The Fair Labor Standards Act (“FLSA”) requires employers to follow federal guidelines regarding minimum wage, overtime compensation, exempt workers status, and other workplace issues. Many employers fail to comply with FLSA regulations because they do not understand the FLSA or because they choose to maximize their profits at the expense of their employees.
Common Wage and Hour Violations
- Overtime compensation violations. The FLSA requires that non-exempt employees receive overtime pay equal to 1.5 times their regular hourly pay for any hours worked over 40 in a week.
- Minimum wage violations. The federal minimum wage is $8.50 per hour.
- Illegally classifying an employee as an independent contractor
- Pre-shift and post-shift unpaid work time
- Improper paycheck deductions
- Salaried employees improperly required to work more than 40 hours per week
Consequences for Employer Violations
If an employer is subject to the FLSA’s regulations and is not paying its employees correctly, it may be liable for any outstanding wages, as well as a penalty that could be up to twice the amount of the unpaid wages plus any attorney’s fees incurred in pursuing the claim.
The following employees are exempt from overtime pay:
- executive, administrative or professional employees as defined by the Fair Labor Standards Act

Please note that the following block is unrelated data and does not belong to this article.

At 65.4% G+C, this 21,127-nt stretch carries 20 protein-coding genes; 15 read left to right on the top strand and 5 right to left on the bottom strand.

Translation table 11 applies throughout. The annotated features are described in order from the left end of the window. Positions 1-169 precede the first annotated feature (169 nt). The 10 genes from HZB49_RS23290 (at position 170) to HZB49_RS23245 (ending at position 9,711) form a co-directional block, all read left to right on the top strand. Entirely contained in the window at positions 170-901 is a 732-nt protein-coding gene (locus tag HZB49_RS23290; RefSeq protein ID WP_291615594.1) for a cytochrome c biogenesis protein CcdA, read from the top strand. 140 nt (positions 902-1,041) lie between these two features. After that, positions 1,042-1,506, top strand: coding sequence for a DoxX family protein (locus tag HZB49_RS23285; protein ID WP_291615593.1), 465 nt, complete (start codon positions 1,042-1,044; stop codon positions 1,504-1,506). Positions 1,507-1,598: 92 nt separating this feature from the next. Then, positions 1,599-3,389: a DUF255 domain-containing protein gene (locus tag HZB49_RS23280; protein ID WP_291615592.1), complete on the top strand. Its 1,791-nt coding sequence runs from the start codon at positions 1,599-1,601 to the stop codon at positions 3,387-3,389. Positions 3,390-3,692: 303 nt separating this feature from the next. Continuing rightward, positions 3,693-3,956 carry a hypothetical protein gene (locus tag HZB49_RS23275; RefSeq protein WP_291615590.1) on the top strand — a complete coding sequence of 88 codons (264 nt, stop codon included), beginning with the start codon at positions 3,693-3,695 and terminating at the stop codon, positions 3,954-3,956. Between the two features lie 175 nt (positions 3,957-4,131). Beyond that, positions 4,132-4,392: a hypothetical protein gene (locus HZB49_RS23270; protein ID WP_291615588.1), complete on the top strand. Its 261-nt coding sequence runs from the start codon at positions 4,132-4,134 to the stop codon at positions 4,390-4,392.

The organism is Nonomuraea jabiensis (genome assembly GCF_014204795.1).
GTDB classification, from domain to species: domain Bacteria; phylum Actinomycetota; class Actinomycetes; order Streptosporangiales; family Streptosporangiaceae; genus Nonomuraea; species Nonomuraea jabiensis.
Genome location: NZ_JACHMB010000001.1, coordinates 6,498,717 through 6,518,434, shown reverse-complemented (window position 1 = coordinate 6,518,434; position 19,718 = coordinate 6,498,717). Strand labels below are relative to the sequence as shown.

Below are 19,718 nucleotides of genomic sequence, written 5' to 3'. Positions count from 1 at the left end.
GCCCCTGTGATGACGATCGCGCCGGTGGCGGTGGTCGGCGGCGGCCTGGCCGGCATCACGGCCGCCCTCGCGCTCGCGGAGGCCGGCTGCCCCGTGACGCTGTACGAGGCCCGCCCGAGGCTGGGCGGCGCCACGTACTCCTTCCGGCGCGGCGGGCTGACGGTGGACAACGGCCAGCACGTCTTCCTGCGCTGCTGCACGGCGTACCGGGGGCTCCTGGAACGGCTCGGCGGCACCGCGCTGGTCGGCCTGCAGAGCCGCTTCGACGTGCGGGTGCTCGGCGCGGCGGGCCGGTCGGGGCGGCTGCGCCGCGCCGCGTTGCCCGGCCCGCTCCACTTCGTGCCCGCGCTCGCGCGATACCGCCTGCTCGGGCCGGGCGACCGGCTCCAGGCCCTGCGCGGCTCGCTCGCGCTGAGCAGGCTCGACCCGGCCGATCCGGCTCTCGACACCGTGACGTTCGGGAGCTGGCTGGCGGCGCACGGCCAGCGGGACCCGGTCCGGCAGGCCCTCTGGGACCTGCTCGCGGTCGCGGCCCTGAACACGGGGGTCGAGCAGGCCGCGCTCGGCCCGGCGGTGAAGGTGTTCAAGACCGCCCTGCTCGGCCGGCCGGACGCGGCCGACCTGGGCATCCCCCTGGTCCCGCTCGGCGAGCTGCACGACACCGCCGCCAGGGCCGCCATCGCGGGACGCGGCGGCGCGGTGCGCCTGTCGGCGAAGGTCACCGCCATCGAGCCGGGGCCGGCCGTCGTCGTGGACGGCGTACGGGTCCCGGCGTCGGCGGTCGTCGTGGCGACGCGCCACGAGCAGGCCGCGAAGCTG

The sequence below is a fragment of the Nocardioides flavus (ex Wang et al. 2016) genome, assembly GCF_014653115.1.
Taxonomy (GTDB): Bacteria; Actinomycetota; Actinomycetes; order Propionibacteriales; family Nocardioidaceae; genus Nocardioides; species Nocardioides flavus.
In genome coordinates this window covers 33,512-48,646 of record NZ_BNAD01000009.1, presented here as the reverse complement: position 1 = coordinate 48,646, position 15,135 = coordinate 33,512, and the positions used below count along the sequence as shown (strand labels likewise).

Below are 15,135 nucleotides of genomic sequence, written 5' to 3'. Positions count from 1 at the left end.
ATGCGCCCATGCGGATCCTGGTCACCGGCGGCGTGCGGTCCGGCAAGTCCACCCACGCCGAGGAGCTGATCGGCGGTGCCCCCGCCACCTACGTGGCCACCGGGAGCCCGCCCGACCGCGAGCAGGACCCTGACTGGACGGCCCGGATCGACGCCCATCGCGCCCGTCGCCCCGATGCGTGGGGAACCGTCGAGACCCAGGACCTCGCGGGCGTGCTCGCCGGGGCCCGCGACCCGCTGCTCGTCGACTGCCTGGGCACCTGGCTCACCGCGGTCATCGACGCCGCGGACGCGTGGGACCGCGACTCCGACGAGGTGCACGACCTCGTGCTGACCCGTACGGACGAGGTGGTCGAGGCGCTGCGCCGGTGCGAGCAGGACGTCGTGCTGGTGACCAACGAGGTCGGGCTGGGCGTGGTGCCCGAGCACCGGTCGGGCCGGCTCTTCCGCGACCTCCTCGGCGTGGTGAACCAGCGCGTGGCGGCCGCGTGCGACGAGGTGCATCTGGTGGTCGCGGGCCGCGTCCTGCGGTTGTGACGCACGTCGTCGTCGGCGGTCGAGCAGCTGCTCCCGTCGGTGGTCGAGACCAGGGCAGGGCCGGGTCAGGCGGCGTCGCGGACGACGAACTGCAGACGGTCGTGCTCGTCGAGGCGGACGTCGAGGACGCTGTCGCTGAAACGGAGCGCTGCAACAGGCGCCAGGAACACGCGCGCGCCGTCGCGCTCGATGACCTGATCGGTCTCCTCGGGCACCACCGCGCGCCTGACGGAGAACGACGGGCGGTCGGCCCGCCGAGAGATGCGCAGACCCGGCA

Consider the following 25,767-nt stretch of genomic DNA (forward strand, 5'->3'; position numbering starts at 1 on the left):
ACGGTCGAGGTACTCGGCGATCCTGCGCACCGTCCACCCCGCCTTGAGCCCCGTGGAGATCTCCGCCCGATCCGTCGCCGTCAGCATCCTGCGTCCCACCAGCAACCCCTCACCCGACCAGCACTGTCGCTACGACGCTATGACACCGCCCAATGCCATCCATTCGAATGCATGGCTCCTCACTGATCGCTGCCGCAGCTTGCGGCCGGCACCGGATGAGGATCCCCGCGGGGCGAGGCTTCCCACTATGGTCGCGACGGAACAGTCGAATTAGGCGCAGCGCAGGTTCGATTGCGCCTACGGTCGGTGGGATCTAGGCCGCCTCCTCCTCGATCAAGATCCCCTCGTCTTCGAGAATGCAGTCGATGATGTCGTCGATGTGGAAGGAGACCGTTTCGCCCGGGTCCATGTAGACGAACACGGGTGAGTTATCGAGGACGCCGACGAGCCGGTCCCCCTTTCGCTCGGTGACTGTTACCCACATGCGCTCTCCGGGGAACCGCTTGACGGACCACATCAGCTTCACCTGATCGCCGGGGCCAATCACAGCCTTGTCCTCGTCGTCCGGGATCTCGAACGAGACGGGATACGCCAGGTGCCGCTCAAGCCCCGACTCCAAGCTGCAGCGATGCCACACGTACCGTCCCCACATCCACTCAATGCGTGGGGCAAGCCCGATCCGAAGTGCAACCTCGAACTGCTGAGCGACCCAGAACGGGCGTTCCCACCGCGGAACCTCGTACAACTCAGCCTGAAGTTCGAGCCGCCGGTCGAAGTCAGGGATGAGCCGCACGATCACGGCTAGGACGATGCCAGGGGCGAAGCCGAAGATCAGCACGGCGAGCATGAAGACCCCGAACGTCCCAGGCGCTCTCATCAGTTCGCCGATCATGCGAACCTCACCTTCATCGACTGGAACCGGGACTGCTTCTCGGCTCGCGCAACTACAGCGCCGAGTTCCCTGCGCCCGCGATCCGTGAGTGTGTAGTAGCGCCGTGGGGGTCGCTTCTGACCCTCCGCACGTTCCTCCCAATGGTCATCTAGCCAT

- commissioned employees defined by Section 7(I) of the Fair Labor Standards Act, agricultural workers
- Salesmen and mechanics involved in selling or servicing cars, trucks or farm implements at dealerships
The Illinois’ statute of limitations is 3 years, so unpaid overtime can be collected up to three years from the date earned.
The following can be deducted from employees’ checks:
- Deductions required by law, such as taxes
- Deductions that benefit the employee, such as union dues, health insurance premiums, etc.
- Deductions pursuant to wage assignments or wage deduction orders
- Deductions that the employee has given written consent for
Employers are required to furnish employees with an itemized statement of deductions for each pay period. Employees of the City of Chicago, METRA, CTA, CHA, Chicago Park District, Chicago Board of Education and Chicago City Colleges may be subject to other deductions.
Employers are required to pay employees at least semi-monthly (twice a month). Commissions and executive, administrative and professional employees may be paid once a month. Wages must be paid no later than 13 days after the end of the pay period.
We have extensive experience representing both employers and employees in FLSA litigation. This experience gives the lawyers at Lustig & Wickert a unique perspective of these types of claims. If you have been denied overtime pay or have been sued for failure to pay overtime or minimum wages, call us for a free consultation.